Human Rights Tribunal dismisses case alleging child faced discrimination when teacher discussed gender identity

The Human Rights Tribunal of Ontario has dismissed an application from a family that alleged their female child was discriminated against when her Grade 1 teacher discussed gender identity and “gender fluidity” with the class.

In a decision released last month, HRTO member Eva Nichols wrote that the young girl did not face an “adverse impact, on the grounds of sex and gender identity,” and that the comments by the teacher did not amount “to the poisoned environment cited by counsel.”

The discussions around gender identity occurred in January, 2018, when the girl was attending an elementary school in the Ottawa-Carleton District School Board.

“It is clear that this Application is ultimately not just or even primarily about N.B.’s experience in the Grade 1 classroom, but about the desire of adults to create systemic changes, which, if implemented, would be contrary to the Code, the policies of the Commission and the jurisprudence of the Tribunal,” Ms. Nichols wrote, referring to the Ontario Human Rights Code. (The names of the applicant and parents were anonymized in the decision.)

In recent years, governments and school boards have been challenged by a small but vocal group of socially conservative families on equity policies in schools and health curriculums that include discussions about gender identity and same-sex marriage.

School policies and curriculum are largely directed by the province. But advocates for equity say they are worried that upcoming municipal school-trustee elections in Ontario are seeing some candidates opposed to classroom discussions of topics such as gender identity pushing these issues to the forefront.

In this particular case, the tribunal was told that the teacher overheard “certain teasing behaviours” and subsequently read her students the book My Princess Boy, which addresses gender identity and the importance of acceptance and kindness. The teacher, whose name was withheld, then responded to a direct question from one child by saying that it was accurate that an individual can change their bodies. In further discussions, she told the class that a person may feel differently from how they physically appear.

The tribunal also heard of an incident in the class where a girl chose a hand-sanitizer bottle with a boy cut-out figure taped on it, and others shouted that she couldn’t use it. In response to the incident, the teacher showed the class a video in which preferred pronouns were discussed. Later, the children were arguing about gender-specific groupings and the teacher said “there is no such thing as boys and girls.”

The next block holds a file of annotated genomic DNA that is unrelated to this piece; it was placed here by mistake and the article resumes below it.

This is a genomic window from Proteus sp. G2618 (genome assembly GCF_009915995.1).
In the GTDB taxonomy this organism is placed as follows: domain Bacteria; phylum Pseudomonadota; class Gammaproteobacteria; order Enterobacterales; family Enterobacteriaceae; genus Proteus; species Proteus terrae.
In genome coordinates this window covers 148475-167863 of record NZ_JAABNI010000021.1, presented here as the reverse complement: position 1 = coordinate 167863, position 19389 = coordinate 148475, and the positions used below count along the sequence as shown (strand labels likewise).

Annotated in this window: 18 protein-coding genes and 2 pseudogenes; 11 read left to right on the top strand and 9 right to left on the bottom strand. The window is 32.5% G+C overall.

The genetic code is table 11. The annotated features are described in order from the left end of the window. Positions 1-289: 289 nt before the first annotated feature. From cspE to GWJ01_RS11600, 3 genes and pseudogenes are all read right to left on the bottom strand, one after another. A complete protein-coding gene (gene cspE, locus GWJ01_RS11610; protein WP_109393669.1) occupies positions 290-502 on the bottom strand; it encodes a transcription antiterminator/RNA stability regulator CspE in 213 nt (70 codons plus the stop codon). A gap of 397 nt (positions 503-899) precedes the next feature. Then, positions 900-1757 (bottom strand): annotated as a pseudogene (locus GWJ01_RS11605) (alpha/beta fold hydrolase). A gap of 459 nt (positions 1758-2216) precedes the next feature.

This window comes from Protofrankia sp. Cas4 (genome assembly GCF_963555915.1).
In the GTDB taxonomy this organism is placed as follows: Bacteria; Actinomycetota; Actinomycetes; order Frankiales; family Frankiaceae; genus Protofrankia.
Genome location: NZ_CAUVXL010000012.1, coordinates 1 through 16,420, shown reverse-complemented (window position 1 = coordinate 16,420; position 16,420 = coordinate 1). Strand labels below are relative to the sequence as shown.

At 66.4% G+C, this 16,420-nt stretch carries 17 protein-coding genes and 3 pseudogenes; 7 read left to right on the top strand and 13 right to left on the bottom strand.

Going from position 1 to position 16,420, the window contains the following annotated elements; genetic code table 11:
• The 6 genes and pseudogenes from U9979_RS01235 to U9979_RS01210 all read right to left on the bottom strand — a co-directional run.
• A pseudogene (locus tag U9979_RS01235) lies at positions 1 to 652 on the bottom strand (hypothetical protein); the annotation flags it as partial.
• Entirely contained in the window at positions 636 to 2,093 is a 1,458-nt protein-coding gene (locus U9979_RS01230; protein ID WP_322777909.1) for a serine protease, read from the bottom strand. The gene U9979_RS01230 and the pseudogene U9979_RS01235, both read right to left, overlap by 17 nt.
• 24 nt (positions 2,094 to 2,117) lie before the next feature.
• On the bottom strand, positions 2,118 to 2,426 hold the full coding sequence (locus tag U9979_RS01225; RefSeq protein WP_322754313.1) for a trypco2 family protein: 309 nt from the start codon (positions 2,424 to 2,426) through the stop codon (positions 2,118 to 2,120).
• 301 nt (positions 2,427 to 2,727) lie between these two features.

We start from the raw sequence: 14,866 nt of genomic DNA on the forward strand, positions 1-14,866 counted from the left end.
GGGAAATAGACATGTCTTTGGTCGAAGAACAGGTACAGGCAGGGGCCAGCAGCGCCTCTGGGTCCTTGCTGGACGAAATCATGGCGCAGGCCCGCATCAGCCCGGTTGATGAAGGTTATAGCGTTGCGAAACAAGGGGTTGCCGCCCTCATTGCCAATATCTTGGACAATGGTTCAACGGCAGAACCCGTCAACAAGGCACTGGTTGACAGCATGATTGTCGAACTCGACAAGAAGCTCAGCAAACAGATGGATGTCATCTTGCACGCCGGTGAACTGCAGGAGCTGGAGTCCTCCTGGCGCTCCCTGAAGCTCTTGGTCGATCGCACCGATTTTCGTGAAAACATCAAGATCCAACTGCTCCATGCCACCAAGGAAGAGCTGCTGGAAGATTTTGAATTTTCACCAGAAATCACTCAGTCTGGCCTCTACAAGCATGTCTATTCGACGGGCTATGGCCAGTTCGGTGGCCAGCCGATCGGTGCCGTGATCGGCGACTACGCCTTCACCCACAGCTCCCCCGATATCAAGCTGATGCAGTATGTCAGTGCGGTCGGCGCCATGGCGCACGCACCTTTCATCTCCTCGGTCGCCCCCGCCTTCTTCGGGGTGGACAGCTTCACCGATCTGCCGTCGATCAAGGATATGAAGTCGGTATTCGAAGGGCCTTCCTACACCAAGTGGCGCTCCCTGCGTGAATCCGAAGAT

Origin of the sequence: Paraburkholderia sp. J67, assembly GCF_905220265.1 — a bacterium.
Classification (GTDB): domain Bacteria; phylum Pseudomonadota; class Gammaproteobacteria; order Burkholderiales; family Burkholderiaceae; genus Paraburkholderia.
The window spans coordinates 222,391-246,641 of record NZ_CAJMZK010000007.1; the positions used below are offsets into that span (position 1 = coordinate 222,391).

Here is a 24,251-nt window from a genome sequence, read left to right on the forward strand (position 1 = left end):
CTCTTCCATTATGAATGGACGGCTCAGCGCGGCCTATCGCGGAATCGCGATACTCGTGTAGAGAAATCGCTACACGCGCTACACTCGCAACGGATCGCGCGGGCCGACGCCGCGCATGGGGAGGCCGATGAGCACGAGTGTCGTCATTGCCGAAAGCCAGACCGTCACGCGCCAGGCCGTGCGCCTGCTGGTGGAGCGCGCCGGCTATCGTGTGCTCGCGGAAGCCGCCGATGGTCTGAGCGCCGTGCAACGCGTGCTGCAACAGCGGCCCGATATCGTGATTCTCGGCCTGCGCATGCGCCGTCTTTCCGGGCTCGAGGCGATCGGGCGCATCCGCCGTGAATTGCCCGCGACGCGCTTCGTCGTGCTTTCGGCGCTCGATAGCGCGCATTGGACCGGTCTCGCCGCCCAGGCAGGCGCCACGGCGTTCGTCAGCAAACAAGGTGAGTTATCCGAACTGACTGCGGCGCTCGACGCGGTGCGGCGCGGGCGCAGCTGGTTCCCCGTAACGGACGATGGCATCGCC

The teacher said she misspoke, and later apologized to the class. She clarified her statement to the students by drawing a linear gender spectrum on the whiteboard that showed girls and boys on either end, with other potential options of gender in the middle.

The child known as N.B. informed her parents about these classroom discussions. According to a summary of the decision: “The applicant stressed at the hearing that this case is not about ‘turning back the clock’ for individuals who are trans-identified, but rather it is about safeguarding kids and putting up some ‘reasonable guardrails’ at the school board level to ‘rein in the excesses of gender ideology.’”

The applicant alleged that the girl was subjected to “ongoing discrimination by a series of lessons that denied the existence of the female gender and biological sex and undermined the value of identifying as female.”

However, the tribunal found no link between the allegations and the teacher’s comments or the school board’s policy that protects and supports transgender students.

“It is clear that what N.B.’s parents are seeking was not a clarification or correction for their daughter, but systemic changes to the school board’s policy and to an educational system that in their opinion should not allow such concepts as ‘gender fluidity’ to be addressed in the classroom,” Ms. Nichols wrote.

The application was filed with the tribunal in March, 2019. The hearing took place over six days this March.

Darcy Knoll, a spokesman for the Ottawa public school board, said on Tuesday that “the decision affirms the importance of nurturing learning environments for students of all ages that are inclusive and representative of all gender identities.”

Lisa Bildly, who represented the family, said in an e-mail statement that she was disappointed but not surprised by the decision.

“Respecting the inherent human dignity of gender diverse people, through inclusion and acceptance, is a very different goal than inculcating all children into thinking that their sex is a fiction or that they must have a gender identity,” she said, adding that schools are veering off the path of inclusion and headed “toward indoctrination.”

However, Amanda Dimilta, who practises education law on behalf of students who are experiencing barriers, said the decision “advances equity in education.” Ms. Dimilta was not involved in the case, but reviewed the decision.

“It affirms the importance of teaching inclusivity and diversity in classrooms, even to young students, and even when their families may have different beliefs,” she said.

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